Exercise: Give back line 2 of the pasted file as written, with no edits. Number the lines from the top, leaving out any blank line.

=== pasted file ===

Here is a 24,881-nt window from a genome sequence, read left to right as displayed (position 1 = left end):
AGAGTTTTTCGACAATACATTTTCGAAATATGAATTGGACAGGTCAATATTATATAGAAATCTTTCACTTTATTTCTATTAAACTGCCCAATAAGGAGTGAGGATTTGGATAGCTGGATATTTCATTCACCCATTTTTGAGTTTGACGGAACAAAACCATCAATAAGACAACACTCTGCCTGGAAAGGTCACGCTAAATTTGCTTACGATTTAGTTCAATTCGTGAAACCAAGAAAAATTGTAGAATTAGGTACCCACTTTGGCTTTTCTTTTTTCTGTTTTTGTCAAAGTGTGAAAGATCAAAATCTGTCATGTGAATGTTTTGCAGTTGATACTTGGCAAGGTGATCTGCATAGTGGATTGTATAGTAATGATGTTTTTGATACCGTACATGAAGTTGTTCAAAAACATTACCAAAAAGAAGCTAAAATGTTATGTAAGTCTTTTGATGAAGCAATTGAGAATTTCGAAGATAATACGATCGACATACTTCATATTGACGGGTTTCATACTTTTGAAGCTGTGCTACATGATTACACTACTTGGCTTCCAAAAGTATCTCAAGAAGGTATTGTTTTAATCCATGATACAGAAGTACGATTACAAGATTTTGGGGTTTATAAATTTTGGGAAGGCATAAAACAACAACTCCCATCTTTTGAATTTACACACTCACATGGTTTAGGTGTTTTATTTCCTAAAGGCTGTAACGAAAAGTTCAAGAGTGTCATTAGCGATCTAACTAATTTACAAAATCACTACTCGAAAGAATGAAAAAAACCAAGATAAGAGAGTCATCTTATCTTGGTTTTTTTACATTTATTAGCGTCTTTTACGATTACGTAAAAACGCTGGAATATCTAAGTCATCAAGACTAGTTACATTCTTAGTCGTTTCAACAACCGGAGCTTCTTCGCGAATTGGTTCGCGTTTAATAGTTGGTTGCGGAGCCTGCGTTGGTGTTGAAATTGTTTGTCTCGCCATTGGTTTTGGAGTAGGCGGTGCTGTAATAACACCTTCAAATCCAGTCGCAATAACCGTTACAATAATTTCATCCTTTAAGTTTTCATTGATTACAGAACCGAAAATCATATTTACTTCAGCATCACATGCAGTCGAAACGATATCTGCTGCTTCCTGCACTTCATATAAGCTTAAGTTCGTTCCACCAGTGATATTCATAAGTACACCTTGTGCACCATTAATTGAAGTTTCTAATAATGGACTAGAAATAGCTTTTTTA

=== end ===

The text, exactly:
AGAGTTTTTCGACAATACATTTTCGAAATATGAATTGGACAGGTCAATATTATATAGAAATCTTTCACTTTATTTCTATTAAACTGCCCAATAAGGAGTGAGGATTTGGATAGCTGGATATTTCATTCACCCATTTTTGAGTTTGACGGAACAAAACCATCAATAAGACAACACTCTGCCTGGAAAGGTCACGCTAAATTTGCTTACGATTTAGTTCAATTCGTGAAACCAAGAAAAATTGTAGAATTAGGTACCCACTTTGGCTTTTCTTTTTTCTGTTTTTGTCAAAGTGTGAAAGATCAAAATCTGTCATGTGAATGTTTTGCAGTTGATACTTGGCAAGGTGATCTGCATAGTGGATTGTATAGTAATGATGTTTTTGATACCGTACATGAAGTTGTTCAAAAACATTACCAAAAAGAAGCTAAAATGTTATGTAAGTCTTTTGATGAAGCAATTGAGAATTTCGAAGATAATACGATCGACATACTTCATATTGACGGGTTTCATACTTTTGAAGCTGTGCTACATGATTACACTACTTGGCTTCCAAAAGTATCTCAAGAAGGTATTGTTTTAATCCATGATACAGAAGTACGATTACAAGATTTTGGGGTTTATAAATTTTGGGAAGGCATAAAACAACAACTCCCATCTTTTGAATTTACACACTCACATGGTTTAGGTGTTTTATTTCCTAAAGGCTGTAACGAAAAGTTCAAGAGTGTCATTAGCGATCTAACTAATTTACAAAATCACTACTCGAAAGAATGAAAAAAACCAAGATAAGAGAGTCATCTTATCTTGGTTTTTTTACATTTATTAGCGTCTTTTACGATTACGTAAAAACGCTGGAATATCTAAGTCATCAAGACTAGTTACATTCTTAGTCGTTTCAACAACCGGAGCTTCTTCGCGAATTGGTTCGCGTTTAATAGTTGGTTGCGGAGCCTGCGTTGGTGTTGAAATTGTTTGTCTCGCCATTGGTTTTGGAGTAGGCGGTGCTGTAATAACACCTTCAAATCCAGTCGCAATAACCGTTACAATAATTTCATCCTTTAAGTTTTCATTGATTACAGAACCGAAAATCATATTTACTTCAGCATCACATGCAGTCGAAACGATATCTGCTGCTTCCTGCACTTCATATAAGCTTAAGTTCGTTCCACCAGTGATATTCATAAGTACACCTTGTGCACCATTAATTGAAGTTTCTAATAATGGACTAGAAATAGCTTTTTTA